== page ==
President Obama weighed in just minutes ago on the scandal Rush Limbaugh caused when he started his misogynistic attacks on Sandra Fluke six days ago. Asked by a reporter at the first Obama news conference of the year about Rush Limbaugh and the uproar Limbaugh’s attacks have caused, the President remarked, “All decent folks can agree those types of remarks don’t belong in civil discourse.” Obama added he had his daughters in mind when he placed a call to Sandra Fluke last week, but noted he would not comment on the choice advertisers made to dump Limbaugh. Obama said he could not know what was in Limbaugh’s heart.
The first tangible impact to Limbaugh’s media empire came from the Sleep Train Mattress company last Friday, when they pulled their advertising support. Since then, a total of 28 companies have publicly stated they are canceling or suspending their advertising from the Rush Limbaugh radio show, and two radio stations have dropped Limbaugh’s show altogether. More are still expected as social media activists continue their focus.
Grassroots campaigns across all social media channels have sprung up. The level of outrage and action is growing, not subsiding, perhaps fueled by Limbaugh himself, who over the course of three days last week hurled 53 separate attacks on Sandra Fluke, the Georgetown Law student whom GOP leaders, including Darrell Issa, refused to allow to testify at an all-male religious leaders Congressional hearing focused on women’s contraception.
After Limbaugh issued a tepid apology Saturday to Fluke, there was hope his personal attacks would have ended, but yesterday on his conservative radio talk show Limbaugh continued his misogynistic and personal attacks against Sandra Fluke, and added the President and the Left to his list of those responsible for his attack against Fluke and contraception, spurring other advertisers, plus two radio stations, to quit.
Steve Kornacki at Salon notes:
Just before he made his comments about Fluke last week, a Harris poll found that Limbaugh is the most disliked “current affairs personality” in the country — by far. Given a list of 26 different television and radio hosts and commentators, 46 percent of respondents picked Limbaugh as their least favorite, well ahead of second place finisher Bill O’Reilly, who was chosen by 31 percent. On the flip side, only 9 percent cited Limbaugh as their favorite personality.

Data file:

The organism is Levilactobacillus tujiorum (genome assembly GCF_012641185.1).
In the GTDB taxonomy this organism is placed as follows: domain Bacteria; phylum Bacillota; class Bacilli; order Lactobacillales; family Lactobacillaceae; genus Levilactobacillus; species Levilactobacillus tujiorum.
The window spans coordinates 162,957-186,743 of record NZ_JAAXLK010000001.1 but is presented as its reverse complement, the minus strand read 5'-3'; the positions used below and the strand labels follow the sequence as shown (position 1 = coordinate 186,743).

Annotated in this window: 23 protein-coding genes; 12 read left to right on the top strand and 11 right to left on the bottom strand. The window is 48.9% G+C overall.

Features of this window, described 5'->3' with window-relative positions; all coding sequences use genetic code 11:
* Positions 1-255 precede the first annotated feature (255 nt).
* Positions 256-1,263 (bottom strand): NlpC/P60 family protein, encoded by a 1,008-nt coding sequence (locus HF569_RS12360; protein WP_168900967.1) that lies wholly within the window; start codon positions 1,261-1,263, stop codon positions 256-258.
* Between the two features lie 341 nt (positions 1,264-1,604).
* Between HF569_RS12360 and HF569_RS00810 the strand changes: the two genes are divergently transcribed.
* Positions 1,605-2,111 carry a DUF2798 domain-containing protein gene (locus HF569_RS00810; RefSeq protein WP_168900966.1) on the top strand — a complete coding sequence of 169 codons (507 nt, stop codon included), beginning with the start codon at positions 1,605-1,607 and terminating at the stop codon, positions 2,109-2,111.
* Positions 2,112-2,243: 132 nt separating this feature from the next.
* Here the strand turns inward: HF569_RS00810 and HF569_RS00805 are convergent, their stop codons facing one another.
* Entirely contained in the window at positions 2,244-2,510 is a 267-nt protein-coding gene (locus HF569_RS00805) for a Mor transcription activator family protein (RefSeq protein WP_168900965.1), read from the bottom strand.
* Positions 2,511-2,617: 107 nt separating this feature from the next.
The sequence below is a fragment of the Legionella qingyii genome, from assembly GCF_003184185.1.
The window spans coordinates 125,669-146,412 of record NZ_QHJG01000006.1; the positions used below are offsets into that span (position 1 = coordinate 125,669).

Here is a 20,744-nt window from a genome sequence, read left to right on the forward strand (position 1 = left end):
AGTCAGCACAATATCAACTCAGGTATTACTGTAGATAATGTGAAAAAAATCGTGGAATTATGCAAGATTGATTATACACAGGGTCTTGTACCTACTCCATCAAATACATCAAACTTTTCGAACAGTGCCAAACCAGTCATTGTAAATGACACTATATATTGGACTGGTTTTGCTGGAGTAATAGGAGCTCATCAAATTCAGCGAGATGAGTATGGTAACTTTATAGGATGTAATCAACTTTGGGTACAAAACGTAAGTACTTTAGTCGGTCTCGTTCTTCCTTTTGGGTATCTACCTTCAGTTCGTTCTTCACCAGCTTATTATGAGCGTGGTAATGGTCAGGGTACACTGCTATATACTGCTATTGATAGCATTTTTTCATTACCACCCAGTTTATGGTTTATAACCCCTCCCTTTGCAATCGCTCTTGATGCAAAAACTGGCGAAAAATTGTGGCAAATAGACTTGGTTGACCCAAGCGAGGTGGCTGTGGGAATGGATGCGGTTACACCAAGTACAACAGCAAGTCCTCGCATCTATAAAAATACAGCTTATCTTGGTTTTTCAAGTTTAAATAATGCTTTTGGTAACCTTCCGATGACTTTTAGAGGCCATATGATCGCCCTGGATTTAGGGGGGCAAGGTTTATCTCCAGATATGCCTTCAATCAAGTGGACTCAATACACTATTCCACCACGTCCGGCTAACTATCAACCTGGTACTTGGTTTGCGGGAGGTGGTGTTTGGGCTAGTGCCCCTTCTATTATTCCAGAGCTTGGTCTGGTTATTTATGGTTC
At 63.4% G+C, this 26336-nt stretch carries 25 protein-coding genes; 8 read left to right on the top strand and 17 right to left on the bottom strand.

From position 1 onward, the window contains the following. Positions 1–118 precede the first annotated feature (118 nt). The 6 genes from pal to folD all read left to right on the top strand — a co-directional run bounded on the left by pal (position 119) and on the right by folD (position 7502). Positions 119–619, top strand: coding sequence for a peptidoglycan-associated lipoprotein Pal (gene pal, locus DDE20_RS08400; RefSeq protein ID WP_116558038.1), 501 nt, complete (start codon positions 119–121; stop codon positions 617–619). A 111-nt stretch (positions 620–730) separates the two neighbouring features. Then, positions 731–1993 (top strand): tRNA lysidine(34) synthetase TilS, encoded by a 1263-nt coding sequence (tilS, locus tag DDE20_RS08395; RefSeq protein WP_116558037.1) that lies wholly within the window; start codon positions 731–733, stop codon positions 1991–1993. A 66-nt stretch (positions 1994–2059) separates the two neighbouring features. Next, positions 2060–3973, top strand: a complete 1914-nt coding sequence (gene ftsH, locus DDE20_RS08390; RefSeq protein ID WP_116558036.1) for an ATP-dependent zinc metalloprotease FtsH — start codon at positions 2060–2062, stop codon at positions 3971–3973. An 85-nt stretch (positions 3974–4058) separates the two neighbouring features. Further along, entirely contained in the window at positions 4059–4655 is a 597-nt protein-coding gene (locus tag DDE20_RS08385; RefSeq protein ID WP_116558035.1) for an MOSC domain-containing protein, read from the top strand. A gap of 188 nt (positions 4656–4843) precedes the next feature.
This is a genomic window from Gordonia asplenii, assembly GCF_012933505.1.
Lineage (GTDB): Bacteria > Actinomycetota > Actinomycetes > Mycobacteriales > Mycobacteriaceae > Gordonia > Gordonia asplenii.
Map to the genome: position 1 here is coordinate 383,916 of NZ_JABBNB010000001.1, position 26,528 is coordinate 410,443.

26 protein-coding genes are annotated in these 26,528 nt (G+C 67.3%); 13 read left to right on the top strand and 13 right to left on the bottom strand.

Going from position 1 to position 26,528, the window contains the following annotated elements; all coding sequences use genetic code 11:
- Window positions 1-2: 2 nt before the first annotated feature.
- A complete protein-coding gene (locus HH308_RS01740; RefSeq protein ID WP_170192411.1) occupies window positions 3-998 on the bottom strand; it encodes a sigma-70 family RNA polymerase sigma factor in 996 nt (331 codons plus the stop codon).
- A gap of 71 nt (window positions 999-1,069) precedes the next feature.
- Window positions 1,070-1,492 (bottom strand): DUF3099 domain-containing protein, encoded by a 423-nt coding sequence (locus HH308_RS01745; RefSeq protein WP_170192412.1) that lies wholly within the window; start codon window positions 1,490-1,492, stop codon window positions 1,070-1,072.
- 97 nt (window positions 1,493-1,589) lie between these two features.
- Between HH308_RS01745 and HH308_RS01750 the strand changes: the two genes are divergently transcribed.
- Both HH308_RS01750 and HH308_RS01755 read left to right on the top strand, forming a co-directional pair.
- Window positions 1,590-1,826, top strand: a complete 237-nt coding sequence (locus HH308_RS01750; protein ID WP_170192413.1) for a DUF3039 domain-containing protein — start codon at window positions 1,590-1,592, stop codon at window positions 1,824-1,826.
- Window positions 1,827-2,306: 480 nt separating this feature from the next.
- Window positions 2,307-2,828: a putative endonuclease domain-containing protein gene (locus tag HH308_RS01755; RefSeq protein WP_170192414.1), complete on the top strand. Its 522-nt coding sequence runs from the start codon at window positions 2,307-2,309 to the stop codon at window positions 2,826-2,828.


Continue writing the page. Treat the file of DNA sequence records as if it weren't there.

This is what makes the context of Limbaugh’s attack on Fluke so damaging for Republicans. It’s not just that he said something awful about a 30-year-old woman who hadn’t said anything about him. It’s that he did so by way of amplifying the GOP’s message on contraception. Republicans had been taking pains to claim their objections to the Obama administration’s mandate that women be able to obtain birth coverage through their health insurance plans were all about protecting religious liberty — that they weren’t on some puritanical crusade. With his unparalleled platform, Limbaugh has made a mockery of that idea, and he’s put a particularly nasty face on the GOP’s posturing. As GOP consultant Alex Castellanos told The Daily Beast, “we have just handed [Democrats] the cudgel one more time, playing into the stereotype that Republicans are anti-women.”
Because they put Limbaugh on a pedestal all these years, Republicans have only encouraged Americans to regard his garbage not just as the rantings of a radio host, but as the message of the Republican Party.
As of this writing, here is the list of advertisers who have dropped their support from the Rush Limbaugh show:
Deere & Co. (John Deere)
St. Vincent’s Medical Center
Bethesda Sedation Dentistry
AccuQuote Life Insurance
Tax Resolution Services
Heart & Body Extract
List courtesy of Media Matters
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